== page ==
If the operator should decide to modify his set-point during this interval of time, the adjustment would not be that desired because the discharge potential measured will not be correct. To overcome this, it is possible to couple the selector switch 16 to a device, not shown in the figures, enabling the selector 16 to be blocked during the period of coloration change and the homogenization phase.
It may be more advantageous to modify the circuit and to allow the discharge potential to be measured only when the electrochromic pane is homogenized. Consequently, to permit an adjustment that is to say to propose a new value of the set-point potential during the homogenization phase the discharge potential already stored is used, without resetting the integrator 8.
This is achieved, for instance, in the circuit of FIG. 3, which is identical to the circuit of FIG. 2 for all elements which carry the same reference numbers. To these have been added an interval timer which may, for example, be a monostable circuit 21 which blocks the instruction from the flip-flop with regard to the closing of the switch 14 and resetting of the integrator 8, until the end of homogenization.
This interval timer 21 is, for example, triggered by the signal from the potential variation detector 19 after a delay to permit storage of the discharge potential if the coloration is homogeneous at the instant of the new setting. To do this, a delay element 30 is added. The interval timer then emits, after a delay, a signal during the time corresponding at least to the coloration or decoloration desired plus the homogenization time.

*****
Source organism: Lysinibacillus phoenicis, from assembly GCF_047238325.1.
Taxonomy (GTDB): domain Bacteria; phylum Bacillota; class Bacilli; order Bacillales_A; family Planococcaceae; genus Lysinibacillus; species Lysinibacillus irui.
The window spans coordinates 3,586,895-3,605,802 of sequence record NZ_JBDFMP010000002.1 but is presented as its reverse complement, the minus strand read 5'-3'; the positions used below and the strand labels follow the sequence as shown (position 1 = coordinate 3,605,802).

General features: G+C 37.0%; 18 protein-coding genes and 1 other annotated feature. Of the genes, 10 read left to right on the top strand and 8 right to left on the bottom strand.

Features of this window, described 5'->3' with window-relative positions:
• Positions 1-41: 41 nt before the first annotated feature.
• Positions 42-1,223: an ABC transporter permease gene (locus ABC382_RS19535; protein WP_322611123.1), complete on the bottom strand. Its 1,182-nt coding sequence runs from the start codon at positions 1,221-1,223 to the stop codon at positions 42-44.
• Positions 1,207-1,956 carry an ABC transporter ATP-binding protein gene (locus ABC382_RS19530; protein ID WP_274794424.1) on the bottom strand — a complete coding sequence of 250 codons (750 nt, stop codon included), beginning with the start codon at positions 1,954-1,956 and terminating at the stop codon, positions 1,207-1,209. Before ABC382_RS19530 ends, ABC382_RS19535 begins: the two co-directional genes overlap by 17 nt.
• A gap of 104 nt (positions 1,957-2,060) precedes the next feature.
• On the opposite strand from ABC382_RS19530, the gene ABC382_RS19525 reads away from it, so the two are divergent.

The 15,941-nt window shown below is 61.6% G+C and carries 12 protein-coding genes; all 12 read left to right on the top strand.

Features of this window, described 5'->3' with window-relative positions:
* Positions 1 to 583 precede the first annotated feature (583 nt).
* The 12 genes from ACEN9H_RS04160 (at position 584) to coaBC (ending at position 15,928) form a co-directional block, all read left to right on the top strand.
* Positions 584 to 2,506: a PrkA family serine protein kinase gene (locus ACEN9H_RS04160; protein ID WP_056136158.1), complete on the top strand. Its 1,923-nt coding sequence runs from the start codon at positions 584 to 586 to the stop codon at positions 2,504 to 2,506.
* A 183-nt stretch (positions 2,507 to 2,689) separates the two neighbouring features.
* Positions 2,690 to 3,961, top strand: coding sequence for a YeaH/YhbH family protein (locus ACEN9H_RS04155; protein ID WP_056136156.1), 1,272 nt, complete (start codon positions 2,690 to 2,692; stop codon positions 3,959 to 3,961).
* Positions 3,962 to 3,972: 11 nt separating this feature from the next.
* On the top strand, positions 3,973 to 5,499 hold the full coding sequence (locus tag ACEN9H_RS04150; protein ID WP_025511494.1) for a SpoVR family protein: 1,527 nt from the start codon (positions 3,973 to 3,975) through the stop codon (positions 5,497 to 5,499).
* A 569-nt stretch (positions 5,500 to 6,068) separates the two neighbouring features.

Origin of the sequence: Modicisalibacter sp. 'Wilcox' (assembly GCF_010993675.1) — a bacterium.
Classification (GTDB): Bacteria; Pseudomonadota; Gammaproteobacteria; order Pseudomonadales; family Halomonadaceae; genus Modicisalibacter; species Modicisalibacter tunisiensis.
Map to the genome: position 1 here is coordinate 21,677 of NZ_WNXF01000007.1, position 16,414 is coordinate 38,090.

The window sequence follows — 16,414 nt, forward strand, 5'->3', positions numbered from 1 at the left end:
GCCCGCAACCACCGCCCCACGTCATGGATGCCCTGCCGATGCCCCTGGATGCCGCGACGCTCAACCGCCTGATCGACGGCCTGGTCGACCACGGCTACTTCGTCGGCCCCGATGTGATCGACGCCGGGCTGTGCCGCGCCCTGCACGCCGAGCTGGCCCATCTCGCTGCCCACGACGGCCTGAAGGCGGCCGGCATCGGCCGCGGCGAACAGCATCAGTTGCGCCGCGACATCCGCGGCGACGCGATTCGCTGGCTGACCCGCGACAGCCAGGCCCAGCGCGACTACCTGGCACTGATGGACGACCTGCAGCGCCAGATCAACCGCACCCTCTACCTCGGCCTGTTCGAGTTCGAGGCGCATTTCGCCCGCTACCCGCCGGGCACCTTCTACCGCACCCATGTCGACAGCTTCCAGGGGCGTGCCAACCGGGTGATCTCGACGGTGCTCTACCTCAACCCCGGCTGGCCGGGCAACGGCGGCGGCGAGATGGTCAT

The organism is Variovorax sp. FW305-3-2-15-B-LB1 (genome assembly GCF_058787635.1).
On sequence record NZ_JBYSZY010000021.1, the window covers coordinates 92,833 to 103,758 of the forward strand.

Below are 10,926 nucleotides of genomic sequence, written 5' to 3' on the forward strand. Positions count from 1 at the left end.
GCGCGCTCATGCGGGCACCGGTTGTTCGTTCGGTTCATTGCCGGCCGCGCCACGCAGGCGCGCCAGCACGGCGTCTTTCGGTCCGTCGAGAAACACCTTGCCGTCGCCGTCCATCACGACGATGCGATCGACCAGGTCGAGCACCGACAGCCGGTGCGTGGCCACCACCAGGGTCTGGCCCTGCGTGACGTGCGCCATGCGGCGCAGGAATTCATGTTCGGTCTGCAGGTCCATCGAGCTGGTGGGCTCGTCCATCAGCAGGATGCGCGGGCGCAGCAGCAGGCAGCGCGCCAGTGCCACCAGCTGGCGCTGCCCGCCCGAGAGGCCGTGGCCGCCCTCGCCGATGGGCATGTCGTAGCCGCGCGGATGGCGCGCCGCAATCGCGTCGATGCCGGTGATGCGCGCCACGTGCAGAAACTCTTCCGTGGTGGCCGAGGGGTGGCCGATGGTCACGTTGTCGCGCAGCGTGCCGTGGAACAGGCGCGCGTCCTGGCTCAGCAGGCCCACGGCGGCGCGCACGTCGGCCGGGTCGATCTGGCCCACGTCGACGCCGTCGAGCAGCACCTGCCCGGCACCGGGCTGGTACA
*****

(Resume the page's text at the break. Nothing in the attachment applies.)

This signal may be inverted by an inverter 22. An AND gate compares this signal with the state of the flip-flop. When neither the coloration nor the decoloration nor the homogenization phase is operative, the AND gate 23 supplies a signal and closes the switch 14, which then stores the discharge potential, and the integrator 8 is reset.
In the contrary case, the output of the AND gate 23 remains at state "0". The switch 14 does not close and the integrator 8 is not reset. The process then consists of comparing, by means of the comparator 10, the new set-point charge and the charge passing through the electrochromic pane, taking into account the charge that has already passed through before the new set-point, because the integrator 8 in not reset.
In a first period, the comparator may be caused to act upon the switch 25 if the system is passing from a coloration state to a decoloration state or vice versa. Such a method, making possible the application of a new set-point potential to the electrochromic pane, notably during the homogenization phase, gives good results because the self-discharge phenomenon is negligible during this period.